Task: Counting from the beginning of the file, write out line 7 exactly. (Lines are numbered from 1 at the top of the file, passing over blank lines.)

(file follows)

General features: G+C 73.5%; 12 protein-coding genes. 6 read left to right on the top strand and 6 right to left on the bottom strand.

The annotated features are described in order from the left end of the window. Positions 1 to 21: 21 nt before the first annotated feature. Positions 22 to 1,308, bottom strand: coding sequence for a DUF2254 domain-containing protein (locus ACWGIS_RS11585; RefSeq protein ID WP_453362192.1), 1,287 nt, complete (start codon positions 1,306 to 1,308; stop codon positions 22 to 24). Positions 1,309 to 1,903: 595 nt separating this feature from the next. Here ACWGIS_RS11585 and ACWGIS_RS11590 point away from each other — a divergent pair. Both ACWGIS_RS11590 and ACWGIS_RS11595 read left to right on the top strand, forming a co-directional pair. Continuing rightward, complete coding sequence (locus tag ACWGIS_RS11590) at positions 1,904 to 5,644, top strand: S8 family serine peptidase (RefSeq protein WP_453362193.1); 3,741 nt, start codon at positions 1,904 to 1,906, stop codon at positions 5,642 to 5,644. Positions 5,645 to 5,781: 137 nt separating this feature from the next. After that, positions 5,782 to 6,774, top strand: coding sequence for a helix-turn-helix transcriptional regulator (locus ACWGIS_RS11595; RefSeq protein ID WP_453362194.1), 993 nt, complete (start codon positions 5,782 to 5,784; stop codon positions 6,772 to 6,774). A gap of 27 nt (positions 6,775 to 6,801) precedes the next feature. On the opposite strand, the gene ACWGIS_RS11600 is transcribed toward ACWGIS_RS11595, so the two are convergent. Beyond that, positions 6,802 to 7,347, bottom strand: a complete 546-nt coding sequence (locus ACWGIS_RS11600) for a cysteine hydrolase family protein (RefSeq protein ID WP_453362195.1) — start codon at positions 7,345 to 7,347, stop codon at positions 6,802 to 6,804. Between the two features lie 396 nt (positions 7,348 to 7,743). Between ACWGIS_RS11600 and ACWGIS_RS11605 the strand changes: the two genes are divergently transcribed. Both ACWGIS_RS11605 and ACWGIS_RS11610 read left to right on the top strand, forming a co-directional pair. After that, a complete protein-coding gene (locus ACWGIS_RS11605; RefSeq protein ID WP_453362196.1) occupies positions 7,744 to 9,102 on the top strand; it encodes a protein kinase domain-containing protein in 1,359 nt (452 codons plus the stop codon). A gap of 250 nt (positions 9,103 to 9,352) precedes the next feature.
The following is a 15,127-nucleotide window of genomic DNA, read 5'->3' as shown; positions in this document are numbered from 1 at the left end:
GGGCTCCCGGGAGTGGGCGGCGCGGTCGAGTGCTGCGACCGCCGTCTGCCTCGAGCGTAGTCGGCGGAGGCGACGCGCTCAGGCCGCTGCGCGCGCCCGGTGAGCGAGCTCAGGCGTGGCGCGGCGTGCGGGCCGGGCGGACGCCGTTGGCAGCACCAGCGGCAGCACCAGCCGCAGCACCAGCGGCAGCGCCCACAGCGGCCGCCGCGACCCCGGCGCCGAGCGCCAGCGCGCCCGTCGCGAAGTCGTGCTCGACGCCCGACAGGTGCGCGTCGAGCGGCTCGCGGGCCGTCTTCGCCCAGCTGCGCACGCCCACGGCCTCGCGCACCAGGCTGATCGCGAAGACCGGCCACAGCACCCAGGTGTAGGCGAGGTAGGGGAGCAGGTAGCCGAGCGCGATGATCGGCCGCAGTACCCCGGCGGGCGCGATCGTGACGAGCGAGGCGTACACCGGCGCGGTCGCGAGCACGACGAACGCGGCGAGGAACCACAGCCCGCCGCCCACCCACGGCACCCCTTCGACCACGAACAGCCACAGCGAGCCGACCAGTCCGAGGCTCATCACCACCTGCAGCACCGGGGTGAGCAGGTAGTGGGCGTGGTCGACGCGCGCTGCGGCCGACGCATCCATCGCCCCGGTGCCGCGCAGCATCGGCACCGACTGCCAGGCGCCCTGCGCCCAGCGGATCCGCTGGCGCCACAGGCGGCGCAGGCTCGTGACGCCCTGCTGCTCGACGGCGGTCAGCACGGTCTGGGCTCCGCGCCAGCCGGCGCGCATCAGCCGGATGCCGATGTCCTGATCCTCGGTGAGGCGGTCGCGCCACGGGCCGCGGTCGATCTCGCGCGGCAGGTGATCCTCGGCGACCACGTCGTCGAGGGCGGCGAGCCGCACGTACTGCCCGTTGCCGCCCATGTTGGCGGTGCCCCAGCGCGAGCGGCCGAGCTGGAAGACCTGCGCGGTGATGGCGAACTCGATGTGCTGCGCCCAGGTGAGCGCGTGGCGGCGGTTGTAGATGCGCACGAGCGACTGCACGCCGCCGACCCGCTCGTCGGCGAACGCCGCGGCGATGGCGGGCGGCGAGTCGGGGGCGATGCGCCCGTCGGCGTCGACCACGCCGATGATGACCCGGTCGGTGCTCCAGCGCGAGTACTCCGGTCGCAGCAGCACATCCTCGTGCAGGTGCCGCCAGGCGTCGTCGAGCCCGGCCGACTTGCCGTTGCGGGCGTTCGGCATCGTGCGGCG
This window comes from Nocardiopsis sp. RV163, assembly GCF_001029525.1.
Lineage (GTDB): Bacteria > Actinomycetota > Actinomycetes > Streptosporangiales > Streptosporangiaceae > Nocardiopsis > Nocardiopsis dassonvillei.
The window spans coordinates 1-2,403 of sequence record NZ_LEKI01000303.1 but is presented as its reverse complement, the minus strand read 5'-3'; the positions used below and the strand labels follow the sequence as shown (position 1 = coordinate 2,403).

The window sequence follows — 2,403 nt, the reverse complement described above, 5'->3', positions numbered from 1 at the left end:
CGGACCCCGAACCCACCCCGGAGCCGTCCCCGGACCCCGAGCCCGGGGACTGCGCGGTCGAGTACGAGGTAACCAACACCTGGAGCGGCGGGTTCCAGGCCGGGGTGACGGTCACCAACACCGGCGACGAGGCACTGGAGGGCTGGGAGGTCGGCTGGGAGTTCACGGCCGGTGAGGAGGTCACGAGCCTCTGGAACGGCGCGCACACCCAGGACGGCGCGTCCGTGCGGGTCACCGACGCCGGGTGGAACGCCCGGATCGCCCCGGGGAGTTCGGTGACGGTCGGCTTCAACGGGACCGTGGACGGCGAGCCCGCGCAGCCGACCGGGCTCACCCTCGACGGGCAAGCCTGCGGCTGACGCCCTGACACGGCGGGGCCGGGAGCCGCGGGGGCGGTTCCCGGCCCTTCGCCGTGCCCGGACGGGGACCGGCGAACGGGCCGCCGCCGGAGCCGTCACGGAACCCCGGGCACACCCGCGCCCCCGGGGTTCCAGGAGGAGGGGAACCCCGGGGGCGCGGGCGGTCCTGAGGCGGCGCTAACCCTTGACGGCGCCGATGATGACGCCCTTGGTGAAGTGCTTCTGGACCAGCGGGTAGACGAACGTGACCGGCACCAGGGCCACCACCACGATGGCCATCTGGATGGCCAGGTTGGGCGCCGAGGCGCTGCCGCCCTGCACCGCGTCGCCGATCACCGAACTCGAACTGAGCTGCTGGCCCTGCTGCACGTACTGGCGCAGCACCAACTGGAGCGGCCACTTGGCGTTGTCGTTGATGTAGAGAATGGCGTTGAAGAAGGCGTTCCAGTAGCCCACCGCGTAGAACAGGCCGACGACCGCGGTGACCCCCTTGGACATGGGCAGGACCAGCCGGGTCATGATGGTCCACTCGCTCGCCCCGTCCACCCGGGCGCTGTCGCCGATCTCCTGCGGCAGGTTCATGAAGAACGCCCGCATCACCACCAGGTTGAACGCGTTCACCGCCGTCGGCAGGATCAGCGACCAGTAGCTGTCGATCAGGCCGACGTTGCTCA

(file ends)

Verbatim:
The window spans coordinates 1-2,403 of sequence record NZ_LEKI01000303.1 but is presented as its reverse complement, the minus strand read 5'-3'; the positions used below and the strand labels follow the sequence as shown (position 1 = coordinate 2,403).